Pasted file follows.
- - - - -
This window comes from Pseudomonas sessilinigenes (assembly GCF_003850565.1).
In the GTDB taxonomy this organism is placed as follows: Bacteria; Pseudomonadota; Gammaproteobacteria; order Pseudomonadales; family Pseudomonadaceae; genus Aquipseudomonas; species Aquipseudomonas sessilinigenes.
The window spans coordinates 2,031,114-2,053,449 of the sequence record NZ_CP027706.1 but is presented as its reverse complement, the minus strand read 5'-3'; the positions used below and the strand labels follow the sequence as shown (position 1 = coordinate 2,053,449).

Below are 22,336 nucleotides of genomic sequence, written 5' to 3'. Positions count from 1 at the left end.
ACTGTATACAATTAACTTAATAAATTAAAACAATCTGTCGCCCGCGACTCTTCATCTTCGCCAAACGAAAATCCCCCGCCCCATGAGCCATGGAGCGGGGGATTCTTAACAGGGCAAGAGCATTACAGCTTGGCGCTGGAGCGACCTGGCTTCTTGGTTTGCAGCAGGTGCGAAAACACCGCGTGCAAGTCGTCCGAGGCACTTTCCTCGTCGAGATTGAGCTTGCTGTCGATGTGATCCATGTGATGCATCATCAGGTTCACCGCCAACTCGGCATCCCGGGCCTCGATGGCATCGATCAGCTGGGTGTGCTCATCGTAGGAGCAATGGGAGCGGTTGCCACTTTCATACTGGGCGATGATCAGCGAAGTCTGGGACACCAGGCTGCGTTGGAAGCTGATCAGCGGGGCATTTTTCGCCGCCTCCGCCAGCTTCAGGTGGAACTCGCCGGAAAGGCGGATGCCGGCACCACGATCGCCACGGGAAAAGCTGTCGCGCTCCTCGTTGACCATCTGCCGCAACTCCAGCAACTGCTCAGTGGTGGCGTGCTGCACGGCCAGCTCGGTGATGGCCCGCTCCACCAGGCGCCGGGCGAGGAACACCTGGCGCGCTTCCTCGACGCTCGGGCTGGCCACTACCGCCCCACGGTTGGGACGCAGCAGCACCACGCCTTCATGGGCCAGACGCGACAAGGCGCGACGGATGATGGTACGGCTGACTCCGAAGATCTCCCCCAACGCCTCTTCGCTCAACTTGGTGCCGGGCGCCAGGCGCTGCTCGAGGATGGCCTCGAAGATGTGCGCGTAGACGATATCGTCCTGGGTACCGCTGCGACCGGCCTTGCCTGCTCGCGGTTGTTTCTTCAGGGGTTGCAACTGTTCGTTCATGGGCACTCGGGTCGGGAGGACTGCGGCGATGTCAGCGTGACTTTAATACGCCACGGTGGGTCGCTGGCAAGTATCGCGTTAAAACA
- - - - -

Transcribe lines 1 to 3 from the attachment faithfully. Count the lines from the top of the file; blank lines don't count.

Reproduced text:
This window comes from Pseudomonas sessilinigenes (assembly GCF_003850565.1).
In the GTDB taxonomy this organism is placed as follows: Bacteria; Pseudomonadota; Gammaproteobacteria; order Pseudomonadales; family Pseudomonadaceae; genus Aquipseudomonas; species Aquipseudomonas sessilinigenes.
The window spans coordinates 2,031,114-2,053,449 of the sequence record NZ_CP027706.1 but is presented as its reverse complement, the minus strand read 5'-3'; the positions used below and the strand labels follow the sequence as shown (position 1 = coordinate 2,053,449).